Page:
There are several tests available that can be used to diagnose tuberculosis, depending on the type of TB suspected and the resources available for testing.

Culture test

A sample of bodily fluid or tissue is taken from someone with suspected TB. For suspected pulmonary TB, sputum (phlegm) may be collected in a jar. If TB is thought to be in another area of the body, a biopsy may be performed.

Any bacteria present in the sample can be grown in a culture, under laboratory conditions. Culture tests are very reliable, and can also help determine the right medication for the type of TB found as they can differentiate between drug resistant or drug sensitive TB.

0016_UK_Chest-X-rayChest X-ray

A chest X-ray can identify damage to the lungs, an indicator of pulmonary TB. If damage is spotted, further testing is necessary to prove TB is the cause.

Sputum smear microscopy

If a patient has a cough that produces sputum, a sample may be looked at under a microscope. Visible TB germs indicate an active TB infection in the lungs and throat – sputum smear positive TB. This form of TB is also known as pulmonary TB, which is the only infectious form of the illness.

If TB bacteria are not visible, this does not mean that TB is not present. There may simply be too few bacteria to be visible. A culture test is needed to clarify this.


The GeneXpert system can identify TB bacteria from sputum samples. It is also able to test whether any TB bacteria present is resistant to rifampicin (RIF) – a frontline TB drug. The system is cartridge-based, easy to use and provides results in 90 minutes. In 2010, WHO endorsed the product for use in TB endemic countries.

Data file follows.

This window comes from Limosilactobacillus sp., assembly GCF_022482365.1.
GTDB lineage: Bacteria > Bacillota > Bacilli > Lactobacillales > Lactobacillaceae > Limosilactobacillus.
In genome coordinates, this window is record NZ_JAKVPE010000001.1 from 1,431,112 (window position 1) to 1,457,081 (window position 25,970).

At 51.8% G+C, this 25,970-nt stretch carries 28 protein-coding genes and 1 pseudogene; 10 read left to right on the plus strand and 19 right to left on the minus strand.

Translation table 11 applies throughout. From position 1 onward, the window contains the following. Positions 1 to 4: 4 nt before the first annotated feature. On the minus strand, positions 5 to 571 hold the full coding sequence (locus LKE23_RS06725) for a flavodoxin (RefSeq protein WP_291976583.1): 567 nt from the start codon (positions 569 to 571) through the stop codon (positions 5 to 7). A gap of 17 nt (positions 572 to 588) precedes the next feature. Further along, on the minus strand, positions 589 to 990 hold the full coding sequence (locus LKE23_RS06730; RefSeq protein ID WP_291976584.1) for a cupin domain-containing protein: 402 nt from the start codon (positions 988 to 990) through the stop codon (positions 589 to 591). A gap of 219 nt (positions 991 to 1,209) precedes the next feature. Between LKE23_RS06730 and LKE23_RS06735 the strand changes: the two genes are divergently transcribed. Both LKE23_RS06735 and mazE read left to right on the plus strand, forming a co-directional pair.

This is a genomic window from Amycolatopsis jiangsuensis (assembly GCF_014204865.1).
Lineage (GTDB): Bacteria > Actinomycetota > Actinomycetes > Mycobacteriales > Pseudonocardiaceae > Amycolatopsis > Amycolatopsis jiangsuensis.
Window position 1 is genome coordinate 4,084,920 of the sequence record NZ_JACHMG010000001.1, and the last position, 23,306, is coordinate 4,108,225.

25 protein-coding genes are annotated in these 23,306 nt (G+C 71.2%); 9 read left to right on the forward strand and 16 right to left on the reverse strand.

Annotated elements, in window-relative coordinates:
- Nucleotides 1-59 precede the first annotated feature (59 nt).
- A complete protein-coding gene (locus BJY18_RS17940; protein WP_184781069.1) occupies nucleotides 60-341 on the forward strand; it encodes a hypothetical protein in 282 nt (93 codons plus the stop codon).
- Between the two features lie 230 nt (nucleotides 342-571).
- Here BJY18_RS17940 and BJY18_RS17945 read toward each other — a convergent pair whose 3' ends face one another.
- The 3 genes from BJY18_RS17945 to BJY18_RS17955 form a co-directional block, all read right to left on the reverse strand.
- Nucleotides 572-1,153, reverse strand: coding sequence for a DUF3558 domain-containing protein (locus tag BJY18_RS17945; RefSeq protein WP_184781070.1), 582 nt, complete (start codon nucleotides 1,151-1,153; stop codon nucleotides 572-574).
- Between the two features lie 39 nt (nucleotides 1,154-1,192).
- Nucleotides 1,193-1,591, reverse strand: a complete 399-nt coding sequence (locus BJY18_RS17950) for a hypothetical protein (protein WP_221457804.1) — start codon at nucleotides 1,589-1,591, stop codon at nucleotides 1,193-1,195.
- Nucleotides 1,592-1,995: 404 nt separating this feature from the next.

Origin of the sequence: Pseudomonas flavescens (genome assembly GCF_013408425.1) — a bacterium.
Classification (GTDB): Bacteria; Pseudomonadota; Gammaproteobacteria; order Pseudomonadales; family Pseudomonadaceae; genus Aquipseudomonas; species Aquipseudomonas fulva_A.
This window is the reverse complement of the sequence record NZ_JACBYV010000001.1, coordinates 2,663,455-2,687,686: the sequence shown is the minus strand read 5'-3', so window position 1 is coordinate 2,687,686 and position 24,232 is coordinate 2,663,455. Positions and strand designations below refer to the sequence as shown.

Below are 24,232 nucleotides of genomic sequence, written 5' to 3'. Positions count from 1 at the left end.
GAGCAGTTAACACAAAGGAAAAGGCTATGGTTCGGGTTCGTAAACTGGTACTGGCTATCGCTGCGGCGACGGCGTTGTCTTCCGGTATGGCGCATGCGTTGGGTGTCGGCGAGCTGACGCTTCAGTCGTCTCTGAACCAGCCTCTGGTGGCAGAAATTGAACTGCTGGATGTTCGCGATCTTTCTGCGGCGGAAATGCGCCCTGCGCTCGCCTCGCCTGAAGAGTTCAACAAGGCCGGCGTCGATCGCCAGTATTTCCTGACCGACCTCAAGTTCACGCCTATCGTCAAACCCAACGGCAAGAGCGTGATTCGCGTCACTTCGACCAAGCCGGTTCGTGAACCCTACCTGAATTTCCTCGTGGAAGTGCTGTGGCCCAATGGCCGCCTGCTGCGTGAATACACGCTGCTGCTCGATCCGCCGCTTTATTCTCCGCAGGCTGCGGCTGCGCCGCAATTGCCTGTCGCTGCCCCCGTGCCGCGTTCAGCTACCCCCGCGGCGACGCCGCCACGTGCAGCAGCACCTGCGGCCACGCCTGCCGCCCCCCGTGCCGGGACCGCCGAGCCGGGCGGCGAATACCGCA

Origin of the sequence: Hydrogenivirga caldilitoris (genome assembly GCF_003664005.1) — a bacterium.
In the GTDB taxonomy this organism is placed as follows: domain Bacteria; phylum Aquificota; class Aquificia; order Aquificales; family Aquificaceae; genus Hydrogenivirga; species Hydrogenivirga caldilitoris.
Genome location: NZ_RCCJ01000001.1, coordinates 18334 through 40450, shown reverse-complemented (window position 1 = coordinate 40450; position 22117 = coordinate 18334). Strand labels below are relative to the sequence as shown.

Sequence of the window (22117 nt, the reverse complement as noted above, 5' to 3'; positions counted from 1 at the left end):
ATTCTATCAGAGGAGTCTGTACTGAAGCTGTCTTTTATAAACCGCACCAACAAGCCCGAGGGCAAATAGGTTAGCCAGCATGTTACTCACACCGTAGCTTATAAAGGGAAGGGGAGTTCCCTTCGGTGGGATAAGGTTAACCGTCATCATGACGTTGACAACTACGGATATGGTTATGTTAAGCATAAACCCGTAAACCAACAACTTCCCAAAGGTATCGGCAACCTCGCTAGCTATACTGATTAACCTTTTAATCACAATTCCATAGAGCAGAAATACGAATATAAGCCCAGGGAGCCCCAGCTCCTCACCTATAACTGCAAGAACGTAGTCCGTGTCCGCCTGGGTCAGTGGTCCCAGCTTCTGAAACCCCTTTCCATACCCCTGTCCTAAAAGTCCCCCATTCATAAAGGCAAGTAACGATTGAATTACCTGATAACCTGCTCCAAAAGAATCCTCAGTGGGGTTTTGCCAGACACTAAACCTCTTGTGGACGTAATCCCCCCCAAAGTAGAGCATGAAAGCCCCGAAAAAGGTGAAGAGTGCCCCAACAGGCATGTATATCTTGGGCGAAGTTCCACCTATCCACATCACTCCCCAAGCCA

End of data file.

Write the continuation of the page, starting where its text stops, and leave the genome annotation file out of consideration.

The test is more sensitive than sputum smear microscopy, but less sensitive than a culture. It is of limited effectiveness in children, people with low CD4 counts (most often people living with HIV) and people with extra pulmonary disease — because they have fewer bacteria in their sputum.

DSC_2020 TB skin test

A tuberculin skin test (TST) – or Mantoux test – checks the immune system’s response to TB bacteria. A tiny amount of tuberculin extract is injected under the skin. If the immune system has come into contact with TB the skin becomes raised and red. However, a positive result does not confirm an active infection. Further testing is required. Latent TB and a history of BCG vaccination will also cause a reaction.

Blood test

A TB blood test is a reliable indicator of a TB infection. Results can be provided in just one visit to a clinic. However, a positive result does not indicate whether an infection is latent or active. Further tests are necessary to clarify this. There are currently two types of blood test technology, QuantiFERON and T-SPOT.TB.